Management Guidelines & Operational Requirements for the Address and Routing Parameter Area Domain ("arpa")
RFC 3172

Document Type RFC - Best Current Practice (September 2001; No errata)
Also known as BCP 52
Last updated 2013-03-02
Stream IAB
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Network Working Group                                  G. Huston, Editor
Request for Comments: 3172                                           IAB
BCP: 52                                                   September 2001
Category: Best Current Practice

          Management Guidelines & Operational Requirements for
         the Address and Routing Parameter Area Domain ("arpa")

Status of this Memo

   This document specifies an Internet Best Current Practices for the
   Internet Community, and requests discussion and suggestions for
   improvements.  Distribution of this memo is unlimited.

Copyright Notice

   Copyright (C) The Internet Society (2001).  All Rights Reserved.

Abstract

   This memo describes the management and operational requirements for
   the address and routing parameter area ("arpa") domain.  The "arpa"
   domain is used to support a class of infrastructural identifier
   spaces, providing a distributed database that translates elements of
   a structured name space derived from a protocol family to service
   names.  The efficient and reliable operation of this DNS space is
   essential to the integrity of operation of various services within
   the Internet.  The Internet Architecture Board (IAB) has the
   responsibility, in cooperation with the Internet Corporation for
   Assigned Names and Numbers (ICANN), to manage the "arpa" domain.
   This document describes the principles used by the IAB in undertaking
   this role.

1. Introduction

   The Domain Name System (DNS) [1] [2] is predominately used to
   translate a structured textual identifier into a protocol-specific
   value.  It uses the structure embedded within a hierarchical
   identifier space to create a distributed database, where every node
   within the database corresponds to a node within the name structure.
   The most prevalent role of the DNS is to store a set of name to
   address translations, allowing a domain name to be translated to an
   IP address.  The DNS is also used to store a number of other
   translations from hierarchically structured identifier spaces into
   target values of various types.

Huston                   Best Current Practice                  [Page 1]
RFC 3172                    arpa Guidelines               September 2001

   The DNS is also capable of supporting a translation in the opposite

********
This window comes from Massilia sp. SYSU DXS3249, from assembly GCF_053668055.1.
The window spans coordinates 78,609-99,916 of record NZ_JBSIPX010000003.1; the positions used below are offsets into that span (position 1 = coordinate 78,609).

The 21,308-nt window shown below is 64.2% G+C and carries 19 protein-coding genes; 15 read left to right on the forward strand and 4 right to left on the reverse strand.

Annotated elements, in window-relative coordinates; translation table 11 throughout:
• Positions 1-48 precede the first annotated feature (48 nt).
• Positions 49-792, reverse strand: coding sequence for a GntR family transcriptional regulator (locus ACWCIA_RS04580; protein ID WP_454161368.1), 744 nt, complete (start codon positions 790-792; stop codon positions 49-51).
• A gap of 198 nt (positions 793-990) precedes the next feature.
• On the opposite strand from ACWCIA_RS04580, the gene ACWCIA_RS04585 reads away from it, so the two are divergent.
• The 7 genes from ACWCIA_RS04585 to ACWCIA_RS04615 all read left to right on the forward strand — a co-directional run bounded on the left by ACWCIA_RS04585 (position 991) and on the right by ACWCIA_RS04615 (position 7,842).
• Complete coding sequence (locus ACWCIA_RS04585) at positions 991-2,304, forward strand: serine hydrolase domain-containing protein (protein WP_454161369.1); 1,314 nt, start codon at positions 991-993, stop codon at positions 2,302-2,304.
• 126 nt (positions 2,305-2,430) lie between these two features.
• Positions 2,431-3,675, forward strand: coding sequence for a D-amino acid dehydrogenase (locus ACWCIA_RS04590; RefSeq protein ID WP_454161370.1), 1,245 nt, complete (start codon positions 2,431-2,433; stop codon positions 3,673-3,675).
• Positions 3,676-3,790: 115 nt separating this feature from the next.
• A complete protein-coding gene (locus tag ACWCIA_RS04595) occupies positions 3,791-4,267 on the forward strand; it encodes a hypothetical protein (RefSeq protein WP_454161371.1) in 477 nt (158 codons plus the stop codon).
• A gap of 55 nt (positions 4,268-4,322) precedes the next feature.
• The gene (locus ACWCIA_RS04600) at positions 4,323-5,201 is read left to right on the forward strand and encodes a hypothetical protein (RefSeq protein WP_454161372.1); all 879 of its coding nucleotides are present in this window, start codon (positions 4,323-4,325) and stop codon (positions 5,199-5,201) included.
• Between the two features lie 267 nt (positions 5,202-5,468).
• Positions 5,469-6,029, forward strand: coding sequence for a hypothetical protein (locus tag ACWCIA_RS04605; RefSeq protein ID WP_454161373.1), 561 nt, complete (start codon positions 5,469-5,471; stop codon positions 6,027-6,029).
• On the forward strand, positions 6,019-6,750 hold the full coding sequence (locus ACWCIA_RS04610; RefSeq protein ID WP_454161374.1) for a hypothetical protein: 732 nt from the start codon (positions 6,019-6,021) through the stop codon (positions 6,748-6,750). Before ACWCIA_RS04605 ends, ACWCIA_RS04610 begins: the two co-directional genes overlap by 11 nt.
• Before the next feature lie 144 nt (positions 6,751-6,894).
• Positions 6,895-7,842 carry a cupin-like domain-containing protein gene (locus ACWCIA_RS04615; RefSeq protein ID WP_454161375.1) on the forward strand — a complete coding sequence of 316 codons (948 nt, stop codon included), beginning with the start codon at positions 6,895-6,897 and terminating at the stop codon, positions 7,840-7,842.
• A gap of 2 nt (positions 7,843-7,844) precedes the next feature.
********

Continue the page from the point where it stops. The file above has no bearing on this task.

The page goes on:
direction, from protocol values to the names of service entities.
   One approach in using the DNS in this fashion has been to transform
   protocol values into a hierarchically structured identifier space,
   and then use these transformed protocol value names as a DNS lookup
   key into the appropriate DNS name hierarchy.  A common use of this
   mechanism has been the reverse of the name to address lookup,
   allowing for an IPv4 address to be used to look up a matching domain
   name.  For example, the IP address 128.9.160.55 can be associated
   with the domain name "www.iab.org." by creating the DNS entry
   55.160.9.128.in-addr.arpa." and mapping this entry, via a DNS PTR
   record, to the value "www.iab.org.".

   The resolution of protocol objects into service names is used by a
   number of applications to associate services with a particular
   protocol object.  The correct and efficient operation of these
   applications is dependent on the correct and efficient operation of
   the associated "arpa" domain name servers.

2. The "arpa" domain

   The "arpa" domain was originally established as part of the initial
   deployment of the DNS, to provide a transition mechanism from the
   Host Tables that were common in the ARPANET, as well as a home for
   the IPv4 reverse mapping domain.  During 2000, the abbreviation was
   redesignated to "Address and Routing Parameter Area" in the hope of
   reducing confusion with the earlier network name.

   The Internet Architecture Board (IAB), in cooperation with the
   Internet Corporation for Assigned Names and Numbers (ICANN), is
   currently responsible for managing the Top Level Domain (TLD) name
   "arpa".  This arrangement is documented in Appendix A.  This domain
   name provides the root of the name hierarchy of the reverse mapping
   of IP addresses to domain names.  More generally, this domain name
   undertakes a role as  a limited use domain for Internet
   infrastructure applications, by providing a name root for the mapping
   of particular protocol values to names of service entities.  This
   domain name provides a name root for the mapping of protocol values
   into lookup keys to retrieve operationally critical protocol
   infrastructure data records or objects for the Internet.

   The IAB may add other infrastructure uses to the "arpa" domain in the
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